‘Not All Men Are Pigs’
Lithuanian pastor overcomes childhood trauma to help battered women.
It is astonishing that Rimantas Marušauskas made it to adulthood.
With alcoholic parents, violence was a way of life. Scars show how he protected his mother from his violent father — and suffered the consequences. As a child, he also, at different times, prevented his parents from committing suicide.
Yet God had a plan for his life and today, as a loving husband and father, he is helping troubled families in the former Soviet republic of Lithuania.
Rimantas pulled out childhood photos during an interview in Kaunas, a city of about 300,000 people in south-central Lithuania. At age 2, he was a happy, bubbly child. By age 5, when the violence had started, he was sullen. As a child and teenager, he used to lie in bed at night waiting for his drunken parents to come home, wondering whether he would have to stop a fight. He had to be tough to protect not just his mother but also his younger brother and sister.
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Yet something major was missing from his life. Picking up a discarded leaflet, he saw an invitation to some meetings by evangelist Billy Graham. He went. At age 16, for the very first time, he heard about Jesus — a Man who never beat people, never used ugly words, and was very kind. Three nights of meetings changed Rimantas’ life.
Rimantas was invited to join a Sunday church, but he lost the address. At home, he read the gospel of Luke and fell in love with Jesus. A year later Seventh-day Adventists arrived in his town. He attended a full month of evangelistic meetings and was baptized — much to the shock and anger of his relatives.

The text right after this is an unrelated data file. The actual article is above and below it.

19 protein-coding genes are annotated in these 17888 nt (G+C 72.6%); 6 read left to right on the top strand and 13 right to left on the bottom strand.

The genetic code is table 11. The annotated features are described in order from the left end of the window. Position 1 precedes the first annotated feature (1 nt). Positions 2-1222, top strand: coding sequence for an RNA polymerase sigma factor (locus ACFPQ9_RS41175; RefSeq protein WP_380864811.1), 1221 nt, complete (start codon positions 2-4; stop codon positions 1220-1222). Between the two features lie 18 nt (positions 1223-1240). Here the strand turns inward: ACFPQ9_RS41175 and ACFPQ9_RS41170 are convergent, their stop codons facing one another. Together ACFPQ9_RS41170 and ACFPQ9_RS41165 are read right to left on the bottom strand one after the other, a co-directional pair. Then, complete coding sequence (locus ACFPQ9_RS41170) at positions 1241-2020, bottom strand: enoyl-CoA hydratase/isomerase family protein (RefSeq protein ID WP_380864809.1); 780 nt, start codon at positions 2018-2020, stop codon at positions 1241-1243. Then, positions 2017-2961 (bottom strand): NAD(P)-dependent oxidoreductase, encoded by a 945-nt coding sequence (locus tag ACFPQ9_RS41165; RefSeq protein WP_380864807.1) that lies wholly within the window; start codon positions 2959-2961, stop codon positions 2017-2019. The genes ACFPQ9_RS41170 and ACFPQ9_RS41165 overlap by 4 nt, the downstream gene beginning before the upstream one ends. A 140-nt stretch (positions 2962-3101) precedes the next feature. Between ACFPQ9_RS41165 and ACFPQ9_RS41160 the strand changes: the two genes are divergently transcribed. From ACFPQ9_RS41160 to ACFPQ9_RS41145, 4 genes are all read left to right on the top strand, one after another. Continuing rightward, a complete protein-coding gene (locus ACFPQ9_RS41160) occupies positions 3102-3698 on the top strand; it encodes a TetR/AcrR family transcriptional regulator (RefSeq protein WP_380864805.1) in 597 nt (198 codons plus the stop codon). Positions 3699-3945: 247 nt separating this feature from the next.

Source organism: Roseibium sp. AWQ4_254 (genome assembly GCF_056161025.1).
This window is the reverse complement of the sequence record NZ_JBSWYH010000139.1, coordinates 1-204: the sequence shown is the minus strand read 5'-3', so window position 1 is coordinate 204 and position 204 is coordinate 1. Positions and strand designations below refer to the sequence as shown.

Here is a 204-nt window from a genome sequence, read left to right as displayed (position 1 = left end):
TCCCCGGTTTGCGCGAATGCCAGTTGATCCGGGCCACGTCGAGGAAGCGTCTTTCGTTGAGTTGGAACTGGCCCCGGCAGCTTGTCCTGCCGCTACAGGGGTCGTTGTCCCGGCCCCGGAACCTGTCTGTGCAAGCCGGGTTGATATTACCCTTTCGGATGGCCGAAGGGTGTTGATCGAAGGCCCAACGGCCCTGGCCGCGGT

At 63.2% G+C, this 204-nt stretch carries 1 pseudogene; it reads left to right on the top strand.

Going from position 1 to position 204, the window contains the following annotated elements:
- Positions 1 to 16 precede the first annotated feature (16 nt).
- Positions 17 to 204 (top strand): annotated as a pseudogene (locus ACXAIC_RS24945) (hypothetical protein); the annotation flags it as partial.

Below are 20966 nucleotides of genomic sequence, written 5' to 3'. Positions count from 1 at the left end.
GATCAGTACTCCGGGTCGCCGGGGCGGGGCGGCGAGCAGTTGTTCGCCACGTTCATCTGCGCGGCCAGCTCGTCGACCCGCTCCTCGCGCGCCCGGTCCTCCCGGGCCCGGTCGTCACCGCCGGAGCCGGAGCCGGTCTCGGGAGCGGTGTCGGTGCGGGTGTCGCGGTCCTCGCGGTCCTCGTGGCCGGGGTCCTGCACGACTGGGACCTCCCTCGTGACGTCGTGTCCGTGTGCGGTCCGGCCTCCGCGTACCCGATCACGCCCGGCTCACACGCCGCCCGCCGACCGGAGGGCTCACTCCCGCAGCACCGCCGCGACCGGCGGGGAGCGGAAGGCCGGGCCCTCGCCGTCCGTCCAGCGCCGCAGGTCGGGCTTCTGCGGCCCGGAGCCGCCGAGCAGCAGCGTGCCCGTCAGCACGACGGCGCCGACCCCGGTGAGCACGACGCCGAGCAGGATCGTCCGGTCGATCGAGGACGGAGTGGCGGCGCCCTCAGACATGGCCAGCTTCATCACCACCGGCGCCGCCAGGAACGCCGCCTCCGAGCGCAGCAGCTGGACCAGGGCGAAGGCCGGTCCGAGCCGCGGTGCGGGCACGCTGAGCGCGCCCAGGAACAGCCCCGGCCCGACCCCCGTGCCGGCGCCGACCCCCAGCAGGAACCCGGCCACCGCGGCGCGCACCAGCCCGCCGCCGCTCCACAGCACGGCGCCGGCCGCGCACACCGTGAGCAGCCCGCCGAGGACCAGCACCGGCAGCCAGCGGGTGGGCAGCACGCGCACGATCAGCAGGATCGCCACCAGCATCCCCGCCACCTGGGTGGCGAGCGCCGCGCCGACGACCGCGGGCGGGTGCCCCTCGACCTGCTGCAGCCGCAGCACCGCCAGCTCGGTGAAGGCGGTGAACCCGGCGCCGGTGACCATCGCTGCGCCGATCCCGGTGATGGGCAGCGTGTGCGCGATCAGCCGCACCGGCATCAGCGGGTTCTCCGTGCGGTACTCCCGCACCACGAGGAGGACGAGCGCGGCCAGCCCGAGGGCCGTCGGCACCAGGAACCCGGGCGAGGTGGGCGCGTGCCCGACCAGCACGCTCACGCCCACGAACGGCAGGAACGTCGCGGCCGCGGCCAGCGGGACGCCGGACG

However, over the next two years, those relatives saw the difference that Jesus was making in Rimantas’ life. “You were from Satan and have become an angel,” they told him.
Changing the life of his parents took longer. He prayed for his parents and siblings for many years, even after he was invited to train as a minister.
“It took 13 years,” he said. “But in 2007 my brother was baptized. My parents are still on a journey.”
They stopped drinking and smoking five years ago. Now, he said, “we pray together, hugging each other in a circle in their home.”
His parents have attended church several times, and Rimantas hopes that one day they will decide to study the Bible together and prepare for baptism.
“I would like people to know that God heals hurting hearts like mine and my parents’. I love them very much,” Rimantas said. “They are wonderful people now.”
Healing hurting people has become part of Rimantas’ life mission. He has always been active in helping the dispossessed, but two years ago he was unexpectedly invited to help with a women’s shelter, sharing spiritual principles for child rearing and family life, as well as God’s assurance of value in their lives. His help is also very practical. Together with fellow church members, they will decorate run-down homes, supply refrigerators and furniture to women who need to start a new life separate from abusive partners, and generally be there as a positive support.
“I want them to know that not all men are pigs,” he said.
Watch a 21-minute film about Rimantas Marušauskas’ remarkable story. (Victor Hulbert / TED)